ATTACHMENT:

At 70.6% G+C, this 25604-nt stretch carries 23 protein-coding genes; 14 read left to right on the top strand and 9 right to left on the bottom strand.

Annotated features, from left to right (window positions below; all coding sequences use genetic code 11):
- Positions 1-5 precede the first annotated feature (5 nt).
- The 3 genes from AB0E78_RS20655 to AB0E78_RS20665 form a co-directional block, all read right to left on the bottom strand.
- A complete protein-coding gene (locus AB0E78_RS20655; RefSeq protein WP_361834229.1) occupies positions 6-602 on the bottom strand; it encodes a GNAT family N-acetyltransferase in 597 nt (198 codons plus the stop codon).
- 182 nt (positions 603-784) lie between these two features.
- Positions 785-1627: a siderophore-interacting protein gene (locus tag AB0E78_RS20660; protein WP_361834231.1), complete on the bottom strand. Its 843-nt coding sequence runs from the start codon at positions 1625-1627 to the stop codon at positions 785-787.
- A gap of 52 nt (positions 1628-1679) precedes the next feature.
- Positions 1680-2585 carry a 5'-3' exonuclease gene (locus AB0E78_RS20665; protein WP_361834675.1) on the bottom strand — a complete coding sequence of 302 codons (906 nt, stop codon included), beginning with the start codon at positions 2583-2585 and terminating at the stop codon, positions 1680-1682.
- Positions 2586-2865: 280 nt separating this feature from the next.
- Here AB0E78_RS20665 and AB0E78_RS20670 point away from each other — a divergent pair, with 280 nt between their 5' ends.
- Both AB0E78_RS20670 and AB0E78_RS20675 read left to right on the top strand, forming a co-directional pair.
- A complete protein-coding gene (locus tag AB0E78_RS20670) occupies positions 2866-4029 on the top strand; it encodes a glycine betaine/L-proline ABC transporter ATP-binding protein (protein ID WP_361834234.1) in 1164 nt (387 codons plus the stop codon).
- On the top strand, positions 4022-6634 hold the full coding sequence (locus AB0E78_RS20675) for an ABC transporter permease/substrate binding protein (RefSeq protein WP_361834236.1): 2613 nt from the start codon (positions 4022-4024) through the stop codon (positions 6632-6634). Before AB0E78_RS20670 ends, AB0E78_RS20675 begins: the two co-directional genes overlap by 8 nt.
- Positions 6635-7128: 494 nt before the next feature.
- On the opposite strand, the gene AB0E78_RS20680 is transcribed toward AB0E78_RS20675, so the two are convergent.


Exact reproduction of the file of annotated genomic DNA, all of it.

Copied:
At 70.6% G+C, this 25604-nt stretch carries 23 protein-coding genes; 14 read left to right on the top strand and 9 right to left on the bottom strand.

Annotated features, from left to right (window positions below; all coding sequences use genetic code 11):
- Positions 1-5 precede the first annotated feature (5 nt).
- The 3 genes from AB0E78_RS20655 to AB0E78_RS20665 form a co-directional block, all read right to left on the bottom strand.
- A complete protein-coding gene (locus AB0E78_RS20655; RefSeq protein WP_361834229.1) occupies positions 6-602 on the bottom strand; it encodes a GNAT family N-acetyltransferase in 597 nt (198 codons plus the stop codon).
- 182 nt (positions 603-784) lie between these two features.
- Positions 785-1627: a siderophore-interacting protein gene (locus tag AB0E78_RS20660; protein WP_361834231.1), complete on the bottom strand. Its 843-nt coding sequence runs from the start codon at positions 1625-1627 to the stop codon at positions 785-787.
- A gap of 52 nt (positions 1628-1679) precedes the next feature.
- Positions 1680-2585 carry a 5'-3' exonuclease gene (locus AB0E78_RS20665; protein WP_361834675.1) on the bottom strand — a complete coding sequence of 302 codons (906 nt, stop codon included), beginning with the start codon at positions 2583-2585 and terminating at the stop codon, positions 1680-1682.
- Positions 2586-2865: 280 nt separating this feature from the next.
- Here AB0E78_RS20665 and AB0E78_RS20670 point away from each other — a divergent pair, with 280 nt between their 5' ends.
- Both AB0E78_RS20670 and AB0E78_RS20675 read left to right on the top strand, forming a co-directional pair.
- A complete protein-coding gene (locus tag AB0E78_RS20670) occupies positions 2866-4029 on the top strand; it encodes a glycine betaine/L-proline ABC transporter ATP-binding protein (protein ID WP_361834234.1) in 1164 nt (387 codons plus the stop codon).
- On the top strand, positions 4022-6634 hold the full coding sequence (locus AB0E78_RS20675) for an ABC transporter permease/substrate binding protein (RefSeq protein WP_361834236.1): 2613 nt from the start codon (positions 4022-4024) through the stop codon (positions 6632-6634). Before AB0E78_RS20670 ends, AB0E78_RS20675 begins: the two co-directional genes overlap by 8 nt.
- Positions 6635-7128: 494 nt before the next feature.
- On the opposite strand, the gene AB0E78_RS20680 is transcribed toward AB0E78_RS20675, so the two are convergent.